WATERVILLE, Maine — It's firewood that burns green instead of burning greenhouse gases.

A Maine man believes he can use hemp stock, its stem, as firewood by burning it instead of burning wood.

Dylan Veilleux doesn’t think of himself as an entrepreneur, though. He says he’s simply a college student, with plans to graduate from Waterville’s Thomas College in the Spring.

But Veilleux didn’t wait until graduation to launch his latest invention.

"Since I was 15, I was creating products," said Veilleux.

His latest product?

The 22-year-old has created an environmentally friendly firewood and fire starter.

"Looks very similar to soap," said Veilleux. "Other people have said something similar to something that you would eat."

Hemp, sawdust, and paraffin wax with a hemp wick makes his hemp fire starter.

"All of these three products together allow it to be as tight as possible and burn for as long as possible," said Veilleux.

He said most of the fire starters on the market burn anywhere from 5 to 10 minutes. His burn for nearly 30.

"I wanted to make a product that would help me, my family, and as many people that I can help, specifically in the community that I'm in," said Veilleux.

He got the idea to take leftover hemp stocks, pressed to give it its shape, and turn them into bio bricks that can be used to start fires, after taking a college level environmental science class and learning of the exploding hemp industry in Maine.

"Use them as a renewable fuel instead of wood," added Veilleux.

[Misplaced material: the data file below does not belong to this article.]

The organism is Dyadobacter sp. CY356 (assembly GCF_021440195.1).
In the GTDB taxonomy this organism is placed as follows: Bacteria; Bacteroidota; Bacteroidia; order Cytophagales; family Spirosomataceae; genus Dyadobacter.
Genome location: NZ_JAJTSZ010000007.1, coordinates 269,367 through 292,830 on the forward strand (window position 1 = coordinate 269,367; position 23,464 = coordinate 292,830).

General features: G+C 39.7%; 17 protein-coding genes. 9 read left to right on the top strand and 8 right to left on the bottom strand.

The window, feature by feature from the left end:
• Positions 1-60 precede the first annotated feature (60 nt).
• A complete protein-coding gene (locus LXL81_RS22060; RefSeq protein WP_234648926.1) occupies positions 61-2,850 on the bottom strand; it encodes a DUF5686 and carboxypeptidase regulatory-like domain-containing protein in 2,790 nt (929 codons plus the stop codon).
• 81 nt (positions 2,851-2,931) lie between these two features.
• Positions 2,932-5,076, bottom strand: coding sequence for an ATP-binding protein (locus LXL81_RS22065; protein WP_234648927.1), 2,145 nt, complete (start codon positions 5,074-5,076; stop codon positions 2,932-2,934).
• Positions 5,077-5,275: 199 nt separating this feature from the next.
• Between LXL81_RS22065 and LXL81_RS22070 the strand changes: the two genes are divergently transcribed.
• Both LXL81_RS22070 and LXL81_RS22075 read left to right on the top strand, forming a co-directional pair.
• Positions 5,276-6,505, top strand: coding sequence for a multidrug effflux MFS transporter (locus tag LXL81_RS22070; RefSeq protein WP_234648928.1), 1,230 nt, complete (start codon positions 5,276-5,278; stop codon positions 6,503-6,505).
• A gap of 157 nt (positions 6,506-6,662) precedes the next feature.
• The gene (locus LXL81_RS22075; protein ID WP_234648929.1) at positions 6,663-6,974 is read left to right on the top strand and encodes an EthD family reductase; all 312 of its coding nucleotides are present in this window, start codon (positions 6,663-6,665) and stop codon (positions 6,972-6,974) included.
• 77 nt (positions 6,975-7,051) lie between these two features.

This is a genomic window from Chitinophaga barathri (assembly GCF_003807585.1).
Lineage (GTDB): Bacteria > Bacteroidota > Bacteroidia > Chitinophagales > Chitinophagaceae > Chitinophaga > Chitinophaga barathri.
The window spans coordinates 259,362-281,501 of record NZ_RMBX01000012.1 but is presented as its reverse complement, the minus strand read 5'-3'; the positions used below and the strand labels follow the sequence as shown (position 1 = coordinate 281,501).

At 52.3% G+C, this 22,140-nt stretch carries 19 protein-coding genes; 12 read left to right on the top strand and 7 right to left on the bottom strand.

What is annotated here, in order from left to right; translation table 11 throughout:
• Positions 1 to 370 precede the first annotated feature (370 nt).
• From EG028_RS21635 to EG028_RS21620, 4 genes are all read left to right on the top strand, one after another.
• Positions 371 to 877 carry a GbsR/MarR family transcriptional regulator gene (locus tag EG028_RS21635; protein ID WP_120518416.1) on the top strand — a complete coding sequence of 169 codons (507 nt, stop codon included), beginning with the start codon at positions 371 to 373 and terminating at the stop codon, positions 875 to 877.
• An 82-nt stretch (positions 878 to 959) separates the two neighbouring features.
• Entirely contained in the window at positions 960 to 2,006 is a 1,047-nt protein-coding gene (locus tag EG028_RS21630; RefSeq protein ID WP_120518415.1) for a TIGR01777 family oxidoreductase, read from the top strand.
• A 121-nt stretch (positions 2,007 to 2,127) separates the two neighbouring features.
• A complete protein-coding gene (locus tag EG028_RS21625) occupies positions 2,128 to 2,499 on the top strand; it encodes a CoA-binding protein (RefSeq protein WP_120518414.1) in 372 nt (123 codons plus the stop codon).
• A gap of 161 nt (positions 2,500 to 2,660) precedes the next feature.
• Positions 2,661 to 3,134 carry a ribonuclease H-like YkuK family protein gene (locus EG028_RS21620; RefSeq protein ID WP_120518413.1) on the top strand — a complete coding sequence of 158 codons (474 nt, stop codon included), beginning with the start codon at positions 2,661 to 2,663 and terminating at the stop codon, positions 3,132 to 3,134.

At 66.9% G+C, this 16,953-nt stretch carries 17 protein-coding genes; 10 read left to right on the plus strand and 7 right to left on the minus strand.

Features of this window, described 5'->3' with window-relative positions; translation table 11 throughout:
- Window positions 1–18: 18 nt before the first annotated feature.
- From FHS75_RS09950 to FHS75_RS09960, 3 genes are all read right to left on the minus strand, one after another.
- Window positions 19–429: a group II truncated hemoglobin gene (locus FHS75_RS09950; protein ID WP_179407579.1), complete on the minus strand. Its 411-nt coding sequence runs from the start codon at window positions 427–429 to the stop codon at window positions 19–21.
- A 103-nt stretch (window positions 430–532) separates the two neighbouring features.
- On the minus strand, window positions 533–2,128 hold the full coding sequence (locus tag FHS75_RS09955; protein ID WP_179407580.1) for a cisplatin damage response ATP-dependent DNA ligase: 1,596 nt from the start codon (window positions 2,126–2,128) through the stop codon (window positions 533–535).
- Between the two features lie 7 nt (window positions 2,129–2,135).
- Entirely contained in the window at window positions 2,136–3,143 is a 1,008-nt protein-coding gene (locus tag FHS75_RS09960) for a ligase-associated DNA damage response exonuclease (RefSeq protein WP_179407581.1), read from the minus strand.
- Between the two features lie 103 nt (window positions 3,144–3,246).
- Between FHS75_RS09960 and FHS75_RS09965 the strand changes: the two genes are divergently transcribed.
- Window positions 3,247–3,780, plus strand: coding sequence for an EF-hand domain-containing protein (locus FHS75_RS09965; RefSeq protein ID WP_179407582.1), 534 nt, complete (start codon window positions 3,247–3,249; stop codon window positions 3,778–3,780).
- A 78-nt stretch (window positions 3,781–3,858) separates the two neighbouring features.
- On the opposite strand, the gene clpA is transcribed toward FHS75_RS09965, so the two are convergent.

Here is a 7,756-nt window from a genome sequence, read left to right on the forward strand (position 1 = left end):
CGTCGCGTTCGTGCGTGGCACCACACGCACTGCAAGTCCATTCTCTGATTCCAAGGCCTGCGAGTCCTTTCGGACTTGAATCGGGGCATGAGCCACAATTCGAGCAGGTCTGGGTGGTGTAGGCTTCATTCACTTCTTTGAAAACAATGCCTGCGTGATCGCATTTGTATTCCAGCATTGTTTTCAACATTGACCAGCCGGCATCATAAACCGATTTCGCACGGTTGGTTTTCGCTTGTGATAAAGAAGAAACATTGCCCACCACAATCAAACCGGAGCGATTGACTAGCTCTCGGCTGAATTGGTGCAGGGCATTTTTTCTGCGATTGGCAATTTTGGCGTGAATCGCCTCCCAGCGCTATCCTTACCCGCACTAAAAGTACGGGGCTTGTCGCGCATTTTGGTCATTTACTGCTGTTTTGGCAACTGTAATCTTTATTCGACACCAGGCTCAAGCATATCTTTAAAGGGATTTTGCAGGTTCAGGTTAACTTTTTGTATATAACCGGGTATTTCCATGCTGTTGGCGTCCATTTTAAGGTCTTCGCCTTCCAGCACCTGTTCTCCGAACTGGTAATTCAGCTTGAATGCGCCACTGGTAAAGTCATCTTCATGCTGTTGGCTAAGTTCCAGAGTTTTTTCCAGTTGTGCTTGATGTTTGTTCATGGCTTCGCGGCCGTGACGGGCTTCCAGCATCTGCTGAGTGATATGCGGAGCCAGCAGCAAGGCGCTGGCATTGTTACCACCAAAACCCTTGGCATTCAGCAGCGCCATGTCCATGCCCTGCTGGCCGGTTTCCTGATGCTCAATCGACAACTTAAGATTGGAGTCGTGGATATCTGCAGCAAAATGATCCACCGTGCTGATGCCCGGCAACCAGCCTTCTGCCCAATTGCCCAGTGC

Tree Free Heat started selling the fire starters at the beginning of November online. Within a few weeks, Veilleux said he has already made sales.

"I brought it into the woods myself for a hike," said Nick Rimsa, Veilleux's friend and colleague at Bricks Coworking Space in downtown Waterville.

"I use it in the backyard for a fire pit," added RJ Anzelc, owner of Bricks.

Veilleux found guidance and success through the college’s business program and connections he has made with Anzelc and Rimsa through Bricks. 

Getting started wasn't easy, though.

Veilleux worked on a hemp farm for 2 weeks last summer just to get a hold of the hemp stocks.

"The days were long and a lot of hard work was associated with that," added Veilleux.

He did it without complaint, he said, "because there's no Planet B."

The University of Maine is testing Veilleux's product's heat out-put potential and its ash content. He said his goal is to turn the product into an alternative bio-fuel.

Veilleux’s time in the spotlight doesn’t end here, either. He’s scheduled to make an appearance in a second interview to get the chance to pitch his special firewood on Greenlight Maine after the new year.

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